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Martel v. Duffy-Mott Corp.

Michigan Court of Appeals
Dec 23, 1968
15 Mich. App. 67 (Mich. Ct. App. 1968)


In Martel v. Duffy-Mott Corporation, 15 Mich. App. 67, 74, 166 N.W.2d 541, 545 (1969), the court held that when the plaintiff successfully proved a "true loss" was suffered as a consequence of the seller's breach of its warranties, under section 2-714(3) and 2-715(2) a "proper case" for consequential damages was established.

Summary of this case from Taylor and Gaskin v. Chris-Craft Industries


Docket Nos. 1,865 1,866.

Decided December 23, 1968.

Appeal from Common Pleas Court of Detroit, Rodgers (Julian P.), J. Submitted Division 1 February 10, 1967, at Detroit, (Docket Nos. 1,865 1,866.) Decided December 23, 1968.

Complaint by Gary Martel and Brian Martel, minors, by their next friend Edwina Martel, against Duffy-Mott Corporation, a Michigan corporation, for damages from consumption of unfit applesauce. Directed verdict and judgment for defendant. Plaintiffs appeal. Reversed and remanded for a new trial.

Michael Kranson, for plaintiffs.

Harry H. Gemuend, Jr., for defendant.

The plaintiffs appeal a directed verdict granted at the conclusion of their proofs. The complaint charged the defendant, Duffy-Mott Corporation, with both negligence and breach of implied warranty of merchantability. On appeal the plaintiffs rely solely on the statutory implied warranty that to be merchantable goods must be fit for the ordinary purposes for which they are used. MCLA, § 440.2314(2)(c) (Stat Ann 1964 Rev § 19.2314[2] [c]).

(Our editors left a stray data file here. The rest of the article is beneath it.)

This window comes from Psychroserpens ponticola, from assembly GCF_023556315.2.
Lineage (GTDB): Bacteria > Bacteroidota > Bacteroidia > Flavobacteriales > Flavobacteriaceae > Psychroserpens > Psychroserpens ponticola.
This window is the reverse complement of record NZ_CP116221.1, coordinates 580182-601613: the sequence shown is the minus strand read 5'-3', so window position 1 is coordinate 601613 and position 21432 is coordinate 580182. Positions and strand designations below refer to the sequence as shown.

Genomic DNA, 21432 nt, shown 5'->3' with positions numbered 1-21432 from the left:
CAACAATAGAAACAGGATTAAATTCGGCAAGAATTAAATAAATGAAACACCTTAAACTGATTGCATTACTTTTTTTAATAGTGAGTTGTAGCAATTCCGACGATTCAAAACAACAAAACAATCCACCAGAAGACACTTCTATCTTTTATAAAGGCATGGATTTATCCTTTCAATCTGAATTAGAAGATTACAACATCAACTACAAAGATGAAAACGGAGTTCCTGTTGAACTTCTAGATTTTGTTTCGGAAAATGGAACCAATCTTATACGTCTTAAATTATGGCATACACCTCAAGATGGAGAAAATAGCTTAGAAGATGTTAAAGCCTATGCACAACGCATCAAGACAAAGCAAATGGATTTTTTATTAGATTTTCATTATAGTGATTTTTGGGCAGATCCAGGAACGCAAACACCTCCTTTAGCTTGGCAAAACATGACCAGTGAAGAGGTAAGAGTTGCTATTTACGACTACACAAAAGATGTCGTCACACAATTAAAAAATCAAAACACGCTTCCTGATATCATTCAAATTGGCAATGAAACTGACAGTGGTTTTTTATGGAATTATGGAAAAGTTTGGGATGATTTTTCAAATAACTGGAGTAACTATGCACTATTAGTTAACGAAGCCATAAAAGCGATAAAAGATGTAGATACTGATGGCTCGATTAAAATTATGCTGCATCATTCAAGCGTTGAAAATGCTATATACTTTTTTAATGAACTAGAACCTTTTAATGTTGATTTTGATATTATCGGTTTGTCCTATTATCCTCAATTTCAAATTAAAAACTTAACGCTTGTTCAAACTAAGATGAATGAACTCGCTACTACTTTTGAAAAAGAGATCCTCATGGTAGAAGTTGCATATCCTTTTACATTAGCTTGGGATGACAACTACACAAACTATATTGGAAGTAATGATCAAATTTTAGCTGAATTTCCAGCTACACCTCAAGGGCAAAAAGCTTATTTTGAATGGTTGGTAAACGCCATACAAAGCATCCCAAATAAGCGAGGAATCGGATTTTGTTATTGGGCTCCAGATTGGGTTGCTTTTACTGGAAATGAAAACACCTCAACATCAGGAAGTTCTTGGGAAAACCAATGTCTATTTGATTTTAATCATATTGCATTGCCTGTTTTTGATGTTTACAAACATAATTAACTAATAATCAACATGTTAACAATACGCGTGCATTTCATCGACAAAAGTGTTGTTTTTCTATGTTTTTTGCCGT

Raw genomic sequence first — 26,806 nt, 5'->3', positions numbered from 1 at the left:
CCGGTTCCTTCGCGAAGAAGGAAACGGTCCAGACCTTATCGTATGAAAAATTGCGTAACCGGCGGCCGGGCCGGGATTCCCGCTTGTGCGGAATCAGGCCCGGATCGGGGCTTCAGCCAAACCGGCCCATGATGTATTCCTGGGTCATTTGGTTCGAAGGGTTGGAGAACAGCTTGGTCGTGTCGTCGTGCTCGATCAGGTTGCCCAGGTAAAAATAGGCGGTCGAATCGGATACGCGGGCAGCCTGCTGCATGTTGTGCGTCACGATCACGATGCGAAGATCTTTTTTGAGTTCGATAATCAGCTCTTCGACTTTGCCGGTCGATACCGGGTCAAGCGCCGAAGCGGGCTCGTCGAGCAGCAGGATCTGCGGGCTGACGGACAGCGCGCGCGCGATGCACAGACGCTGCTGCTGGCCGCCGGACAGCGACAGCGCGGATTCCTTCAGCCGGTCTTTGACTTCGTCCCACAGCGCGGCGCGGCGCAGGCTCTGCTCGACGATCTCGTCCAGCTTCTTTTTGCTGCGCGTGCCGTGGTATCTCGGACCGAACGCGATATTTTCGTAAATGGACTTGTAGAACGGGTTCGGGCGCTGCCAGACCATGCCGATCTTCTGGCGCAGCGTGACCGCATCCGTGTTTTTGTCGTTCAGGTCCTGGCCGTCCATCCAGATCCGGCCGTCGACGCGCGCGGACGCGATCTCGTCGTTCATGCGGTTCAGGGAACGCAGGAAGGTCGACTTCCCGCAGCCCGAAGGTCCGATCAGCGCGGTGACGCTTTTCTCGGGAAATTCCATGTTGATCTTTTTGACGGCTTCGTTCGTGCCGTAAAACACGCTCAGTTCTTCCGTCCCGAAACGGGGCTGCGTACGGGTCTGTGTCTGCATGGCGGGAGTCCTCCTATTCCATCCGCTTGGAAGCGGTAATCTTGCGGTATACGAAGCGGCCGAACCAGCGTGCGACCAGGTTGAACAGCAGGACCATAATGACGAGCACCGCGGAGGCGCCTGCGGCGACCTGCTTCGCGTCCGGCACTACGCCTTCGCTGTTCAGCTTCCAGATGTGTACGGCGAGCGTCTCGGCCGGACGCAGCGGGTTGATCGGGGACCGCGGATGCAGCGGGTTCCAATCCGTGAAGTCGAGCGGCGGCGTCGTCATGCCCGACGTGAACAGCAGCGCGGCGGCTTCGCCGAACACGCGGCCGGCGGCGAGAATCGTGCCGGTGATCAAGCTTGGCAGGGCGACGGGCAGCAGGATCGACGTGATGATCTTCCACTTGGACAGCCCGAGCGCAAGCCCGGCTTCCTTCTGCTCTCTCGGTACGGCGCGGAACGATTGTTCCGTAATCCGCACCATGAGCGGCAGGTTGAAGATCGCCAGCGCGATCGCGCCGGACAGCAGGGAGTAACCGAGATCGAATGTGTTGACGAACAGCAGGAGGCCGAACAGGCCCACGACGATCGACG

Edwina Martel served her sons, Brian, 8, and Gary, 10, Mott's applesauce as part of their meal. Brian mixed his applesauce with the rest of his food and consumed a sizeable portion of the mixture. Gary ate the applesauce separately and after a spoonful or 2 reported to his mother that the applesauce tasted funny. She tasted and smelled the applesauce — at the trial she and Gary testified that it both tasted and smelled bad — and immediately telephoned the poison control center at Children's Hospital which, on the basis of her description of the applesauce, instructed her to take the children and remaining applesauce to the nearest hospital. When she arrived the applesauce was examined by hospital personnel who decided to and did pump the children's stomachs. Mrs. Martel was advised to watch the children carefully that night for certain symptoms. These symptoms did not appear and no other ill effects were suffered.

There was testimony the children were apprehensive on the way to the hospital although neither Mrs. Martel nor her sons knew of the imminent stomach pumping until after they reached the hospital. Mrs. Martel conceded the children may have gagged because of excitement or fright and not necessarily because of a deleterious substance in the applesauce. On the way to the hospital the boys said they were having a hard time breathing and asked to open the windows. Later they were chilled and asked that the windows be closed.

The boys testified that stomach pumping involves having a tube put through one's nose and swallowing it; the pumping then commences and is a very unpleasant experience. There was also testimony that, prior to this incident, applesauce was one of the favorites of the boys and was served 3 or 4 times a week, but, since the incident, they have refused to eat applesauce at all and even shy away from apples. When asked about their apprehensions, one of the boys stated, "I don't seem to trust it anymore" and the other said, "I don't want to get my stomach pumped again."